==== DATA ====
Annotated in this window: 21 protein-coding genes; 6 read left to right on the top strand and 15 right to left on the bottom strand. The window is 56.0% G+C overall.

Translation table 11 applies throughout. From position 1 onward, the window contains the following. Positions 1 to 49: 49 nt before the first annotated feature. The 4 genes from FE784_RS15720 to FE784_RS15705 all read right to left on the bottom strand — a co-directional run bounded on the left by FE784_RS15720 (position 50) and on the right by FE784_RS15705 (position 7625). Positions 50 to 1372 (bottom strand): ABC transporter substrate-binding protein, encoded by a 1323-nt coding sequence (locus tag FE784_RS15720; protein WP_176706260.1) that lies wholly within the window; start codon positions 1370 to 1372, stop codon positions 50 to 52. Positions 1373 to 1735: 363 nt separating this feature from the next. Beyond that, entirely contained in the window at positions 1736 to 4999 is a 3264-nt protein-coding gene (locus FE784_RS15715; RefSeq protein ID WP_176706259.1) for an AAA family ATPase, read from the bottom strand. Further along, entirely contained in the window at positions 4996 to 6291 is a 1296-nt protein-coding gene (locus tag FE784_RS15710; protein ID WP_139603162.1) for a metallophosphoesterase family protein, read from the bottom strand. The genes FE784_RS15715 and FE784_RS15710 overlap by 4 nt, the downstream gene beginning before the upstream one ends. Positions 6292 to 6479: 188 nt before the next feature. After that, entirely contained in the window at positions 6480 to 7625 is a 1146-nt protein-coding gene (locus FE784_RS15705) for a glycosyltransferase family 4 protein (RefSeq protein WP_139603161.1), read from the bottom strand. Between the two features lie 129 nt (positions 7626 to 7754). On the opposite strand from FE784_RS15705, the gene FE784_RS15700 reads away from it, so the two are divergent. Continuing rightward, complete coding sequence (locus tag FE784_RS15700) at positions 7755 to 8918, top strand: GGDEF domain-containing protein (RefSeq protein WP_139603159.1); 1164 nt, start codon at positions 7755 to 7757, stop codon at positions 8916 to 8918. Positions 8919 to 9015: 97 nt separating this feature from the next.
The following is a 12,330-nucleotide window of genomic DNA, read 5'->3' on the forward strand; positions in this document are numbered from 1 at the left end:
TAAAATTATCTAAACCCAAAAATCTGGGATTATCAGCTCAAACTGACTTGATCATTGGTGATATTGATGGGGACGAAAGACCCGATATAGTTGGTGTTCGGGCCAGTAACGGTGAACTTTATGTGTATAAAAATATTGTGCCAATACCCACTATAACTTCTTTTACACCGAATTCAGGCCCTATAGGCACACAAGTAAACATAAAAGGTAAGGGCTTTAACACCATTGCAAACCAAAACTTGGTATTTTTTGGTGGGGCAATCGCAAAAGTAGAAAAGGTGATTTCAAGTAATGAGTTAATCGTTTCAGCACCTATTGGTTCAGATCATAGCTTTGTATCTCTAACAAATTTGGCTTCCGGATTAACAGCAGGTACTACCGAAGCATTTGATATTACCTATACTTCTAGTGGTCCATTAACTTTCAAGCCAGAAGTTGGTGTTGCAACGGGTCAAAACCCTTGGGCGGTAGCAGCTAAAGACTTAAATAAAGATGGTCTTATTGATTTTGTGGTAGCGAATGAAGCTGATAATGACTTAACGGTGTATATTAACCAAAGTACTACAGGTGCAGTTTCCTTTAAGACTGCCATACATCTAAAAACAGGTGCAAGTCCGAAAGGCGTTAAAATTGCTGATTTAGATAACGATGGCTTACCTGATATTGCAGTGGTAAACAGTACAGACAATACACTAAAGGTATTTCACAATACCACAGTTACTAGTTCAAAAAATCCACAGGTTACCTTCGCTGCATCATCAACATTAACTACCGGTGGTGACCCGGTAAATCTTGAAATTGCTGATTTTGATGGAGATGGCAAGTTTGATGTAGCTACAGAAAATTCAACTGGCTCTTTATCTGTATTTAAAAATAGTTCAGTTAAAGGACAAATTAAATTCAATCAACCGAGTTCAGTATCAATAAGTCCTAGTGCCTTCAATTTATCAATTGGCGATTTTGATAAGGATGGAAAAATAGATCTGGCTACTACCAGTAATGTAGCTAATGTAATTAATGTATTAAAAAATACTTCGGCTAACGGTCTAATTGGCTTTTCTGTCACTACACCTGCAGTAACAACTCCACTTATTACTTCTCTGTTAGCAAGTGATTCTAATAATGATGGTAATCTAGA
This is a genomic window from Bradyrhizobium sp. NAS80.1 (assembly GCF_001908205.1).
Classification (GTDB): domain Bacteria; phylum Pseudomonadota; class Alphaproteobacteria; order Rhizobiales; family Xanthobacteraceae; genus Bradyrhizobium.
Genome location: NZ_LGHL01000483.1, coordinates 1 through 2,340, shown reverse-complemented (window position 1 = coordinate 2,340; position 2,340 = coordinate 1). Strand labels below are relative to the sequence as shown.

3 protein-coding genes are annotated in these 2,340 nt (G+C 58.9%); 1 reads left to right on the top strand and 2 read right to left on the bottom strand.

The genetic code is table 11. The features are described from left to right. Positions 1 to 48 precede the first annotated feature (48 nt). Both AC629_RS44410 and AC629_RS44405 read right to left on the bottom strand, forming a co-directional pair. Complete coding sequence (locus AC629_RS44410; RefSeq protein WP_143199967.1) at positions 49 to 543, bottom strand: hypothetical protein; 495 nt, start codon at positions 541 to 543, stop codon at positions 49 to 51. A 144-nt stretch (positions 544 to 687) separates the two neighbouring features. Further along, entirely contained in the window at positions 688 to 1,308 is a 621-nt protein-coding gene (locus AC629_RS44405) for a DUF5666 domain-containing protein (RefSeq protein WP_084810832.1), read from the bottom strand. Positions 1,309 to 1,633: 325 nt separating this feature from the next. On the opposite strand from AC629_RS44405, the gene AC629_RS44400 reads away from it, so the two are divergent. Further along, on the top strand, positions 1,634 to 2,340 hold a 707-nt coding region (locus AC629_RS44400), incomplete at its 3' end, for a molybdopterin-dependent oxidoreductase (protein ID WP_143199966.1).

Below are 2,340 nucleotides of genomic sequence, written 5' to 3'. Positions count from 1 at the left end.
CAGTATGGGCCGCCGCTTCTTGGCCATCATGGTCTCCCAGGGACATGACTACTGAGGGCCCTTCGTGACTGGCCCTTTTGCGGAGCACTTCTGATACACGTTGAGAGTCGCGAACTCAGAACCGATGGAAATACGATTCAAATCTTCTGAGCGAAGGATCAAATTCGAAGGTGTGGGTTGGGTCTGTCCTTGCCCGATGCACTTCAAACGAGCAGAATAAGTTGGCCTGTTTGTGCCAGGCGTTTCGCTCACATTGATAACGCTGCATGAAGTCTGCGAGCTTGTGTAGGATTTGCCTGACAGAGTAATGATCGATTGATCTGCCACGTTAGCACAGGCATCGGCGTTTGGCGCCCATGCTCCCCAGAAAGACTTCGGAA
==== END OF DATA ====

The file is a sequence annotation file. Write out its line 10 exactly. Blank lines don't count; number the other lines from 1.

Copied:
Below are 2,340 nucleotides of genomic sequence, written 5' to 3'. Positions count from 1 at the left end.